Welcome guest, please Log In or Register

March 13, 2014

Congress Seeks to Increase Taxes on Student Loan Borrowers

Sigh.  According to the Joint Committee on Taxation, the feds can increase revenues by $13.0 billion over 2014-2023 by repealing the student loan interest deduction and shifting the full burden of student loan interest back to student loan borrowers.  And if Congress also required student loan borrowers who have committed their careers to public service to pay tax on loan forgiveness they earned, the Joint Committee on Taxation estimates they could increase tax revenue by an additional $1.1 billion.

The “Tax Reform Act of 2014” includes provisions that, if enacted, would:
  • repeal the deduction for interest on education loans for tax years beginning after 2014, and
  • repeal the exclusion for discharge of student loan indebtedness for amounts discharged after 2014.
The Act would also consolidate several existing education related tax credits.
Existing Student Loan Interest Deduction
Student loan borrowers have been eligible to deduct as much as $2,500 each year for interest paid on a student loan. In addition to the $2,500 cap, the amount of the student loan interest deduction has been further limited according to income.  Currently, if total income is under $65,000 (or $130,000 for married people filing jointly), then student loan borrowers can deduct the full $2,500 in student loan interest.  If income is more than $80,000 (or $160,000 for married filing jointly), then student loan interest cannot be deducted at all.  If income is more than $65,000 but less than $80,000 ($130,000 to $160,000 for married filing jointly), then the deduction is prorated.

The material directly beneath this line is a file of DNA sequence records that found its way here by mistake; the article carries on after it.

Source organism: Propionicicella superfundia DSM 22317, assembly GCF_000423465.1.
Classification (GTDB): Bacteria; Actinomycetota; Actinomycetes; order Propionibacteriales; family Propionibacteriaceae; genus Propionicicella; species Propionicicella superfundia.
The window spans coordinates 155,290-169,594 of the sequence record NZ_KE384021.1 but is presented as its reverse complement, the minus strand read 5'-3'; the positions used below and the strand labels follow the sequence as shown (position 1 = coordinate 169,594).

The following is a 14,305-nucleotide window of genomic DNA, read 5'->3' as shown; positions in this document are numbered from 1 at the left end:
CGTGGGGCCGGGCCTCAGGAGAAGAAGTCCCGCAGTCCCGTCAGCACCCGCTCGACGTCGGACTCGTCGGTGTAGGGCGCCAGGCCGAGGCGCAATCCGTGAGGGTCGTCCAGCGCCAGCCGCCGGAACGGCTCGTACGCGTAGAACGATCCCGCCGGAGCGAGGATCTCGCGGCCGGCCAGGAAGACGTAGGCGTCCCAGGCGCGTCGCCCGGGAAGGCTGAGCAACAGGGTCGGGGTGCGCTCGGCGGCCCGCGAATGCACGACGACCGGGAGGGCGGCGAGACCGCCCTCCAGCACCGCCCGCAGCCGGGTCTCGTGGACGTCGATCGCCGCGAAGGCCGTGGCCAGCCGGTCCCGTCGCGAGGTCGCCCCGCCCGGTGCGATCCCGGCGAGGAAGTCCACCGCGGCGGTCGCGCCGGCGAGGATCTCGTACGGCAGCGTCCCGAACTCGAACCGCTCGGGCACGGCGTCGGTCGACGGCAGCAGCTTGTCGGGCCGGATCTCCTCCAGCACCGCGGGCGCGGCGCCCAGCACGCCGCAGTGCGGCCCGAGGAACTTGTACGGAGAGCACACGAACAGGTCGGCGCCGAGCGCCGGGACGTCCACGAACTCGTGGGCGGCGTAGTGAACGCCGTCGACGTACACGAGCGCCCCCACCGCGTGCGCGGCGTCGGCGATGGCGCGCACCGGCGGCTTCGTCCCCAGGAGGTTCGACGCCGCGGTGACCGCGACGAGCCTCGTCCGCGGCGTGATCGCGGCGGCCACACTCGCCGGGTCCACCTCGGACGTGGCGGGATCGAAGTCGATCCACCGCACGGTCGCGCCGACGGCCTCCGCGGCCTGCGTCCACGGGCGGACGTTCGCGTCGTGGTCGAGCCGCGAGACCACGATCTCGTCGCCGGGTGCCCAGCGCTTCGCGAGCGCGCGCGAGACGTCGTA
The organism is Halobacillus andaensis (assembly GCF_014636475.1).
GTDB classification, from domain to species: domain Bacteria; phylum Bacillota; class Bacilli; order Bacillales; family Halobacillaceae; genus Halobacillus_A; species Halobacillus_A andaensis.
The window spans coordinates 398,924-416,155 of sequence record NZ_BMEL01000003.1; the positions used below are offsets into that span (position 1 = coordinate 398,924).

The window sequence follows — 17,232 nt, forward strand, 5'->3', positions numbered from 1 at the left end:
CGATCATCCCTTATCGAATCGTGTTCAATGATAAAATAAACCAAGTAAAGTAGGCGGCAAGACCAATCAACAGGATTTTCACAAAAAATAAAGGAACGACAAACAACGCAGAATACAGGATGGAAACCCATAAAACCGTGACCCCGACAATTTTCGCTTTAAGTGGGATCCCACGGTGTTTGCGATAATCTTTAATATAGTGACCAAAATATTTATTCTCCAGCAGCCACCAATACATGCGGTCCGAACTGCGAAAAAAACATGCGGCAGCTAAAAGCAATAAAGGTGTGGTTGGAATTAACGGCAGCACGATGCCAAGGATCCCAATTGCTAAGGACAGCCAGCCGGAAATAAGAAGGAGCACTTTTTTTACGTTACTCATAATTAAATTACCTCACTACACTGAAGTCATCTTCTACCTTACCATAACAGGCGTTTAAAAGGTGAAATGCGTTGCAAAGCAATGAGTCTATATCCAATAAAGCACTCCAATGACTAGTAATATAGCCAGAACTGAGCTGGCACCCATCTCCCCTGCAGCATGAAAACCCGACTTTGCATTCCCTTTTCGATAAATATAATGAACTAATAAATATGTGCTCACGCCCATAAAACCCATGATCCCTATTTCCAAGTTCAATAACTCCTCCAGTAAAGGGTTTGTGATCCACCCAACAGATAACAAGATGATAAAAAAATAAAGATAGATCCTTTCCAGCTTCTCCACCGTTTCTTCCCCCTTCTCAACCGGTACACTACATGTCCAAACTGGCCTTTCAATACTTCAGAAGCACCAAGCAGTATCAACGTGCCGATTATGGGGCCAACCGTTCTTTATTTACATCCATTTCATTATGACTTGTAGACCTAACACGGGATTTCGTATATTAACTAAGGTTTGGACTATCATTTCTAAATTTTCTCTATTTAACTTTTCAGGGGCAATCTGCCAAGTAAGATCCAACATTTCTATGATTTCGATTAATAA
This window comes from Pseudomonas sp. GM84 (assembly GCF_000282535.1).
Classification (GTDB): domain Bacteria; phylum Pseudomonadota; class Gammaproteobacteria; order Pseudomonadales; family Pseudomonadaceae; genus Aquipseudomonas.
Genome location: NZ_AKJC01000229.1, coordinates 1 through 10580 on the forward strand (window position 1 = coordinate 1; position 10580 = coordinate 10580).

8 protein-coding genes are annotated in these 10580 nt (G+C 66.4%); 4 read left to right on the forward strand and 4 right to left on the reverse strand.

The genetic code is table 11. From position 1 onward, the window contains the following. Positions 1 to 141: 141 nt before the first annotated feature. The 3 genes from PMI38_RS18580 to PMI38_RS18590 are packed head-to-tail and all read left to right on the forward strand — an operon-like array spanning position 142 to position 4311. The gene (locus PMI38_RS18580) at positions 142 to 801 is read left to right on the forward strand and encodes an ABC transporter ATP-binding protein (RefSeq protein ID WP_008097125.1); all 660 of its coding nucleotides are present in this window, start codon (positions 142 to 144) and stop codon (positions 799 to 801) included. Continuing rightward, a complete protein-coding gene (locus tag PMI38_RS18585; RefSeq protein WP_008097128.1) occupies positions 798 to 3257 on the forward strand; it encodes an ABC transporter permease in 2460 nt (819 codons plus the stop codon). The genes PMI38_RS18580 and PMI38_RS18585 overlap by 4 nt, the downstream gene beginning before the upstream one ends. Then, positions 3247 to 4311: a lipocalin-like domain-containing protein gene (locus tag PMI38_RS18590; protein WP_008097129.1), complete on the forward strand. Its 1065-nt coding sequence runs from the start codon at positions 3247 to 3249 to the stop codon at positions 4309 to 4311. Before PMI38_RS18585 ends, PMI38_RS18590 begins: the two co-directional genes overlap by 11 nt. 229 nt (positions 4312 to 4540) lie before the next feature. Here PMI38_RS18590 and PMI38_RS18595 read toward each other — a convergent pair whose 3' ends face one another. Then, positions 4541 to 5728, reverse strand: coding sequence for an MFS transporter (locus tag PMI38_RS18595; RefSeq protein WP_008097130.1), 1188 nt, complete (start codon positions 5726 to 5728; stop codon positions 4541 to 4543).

Graduate and professional students routinely borrow more than $100,000 in student loans and it is not uncommon for them to pay several times more than the allowable deductible interest payments each year.
Current Tax Treatment of Public Service Loan Forgiveness 
Discharge of indebtedness generally constitutes taxable income, but an exception currently applies to student loans that are forgiven based on the public service of the student loan borrower. The exception currently applies to Public Service Loan Forgiveness, the National Health Services Corps Loan Repayment Program, as well as many school-based loan and state-based loan repayment assistance programs.

Read more about your government at work:

Draft legislation
Section-by-section summary
blog comments powered by Disqus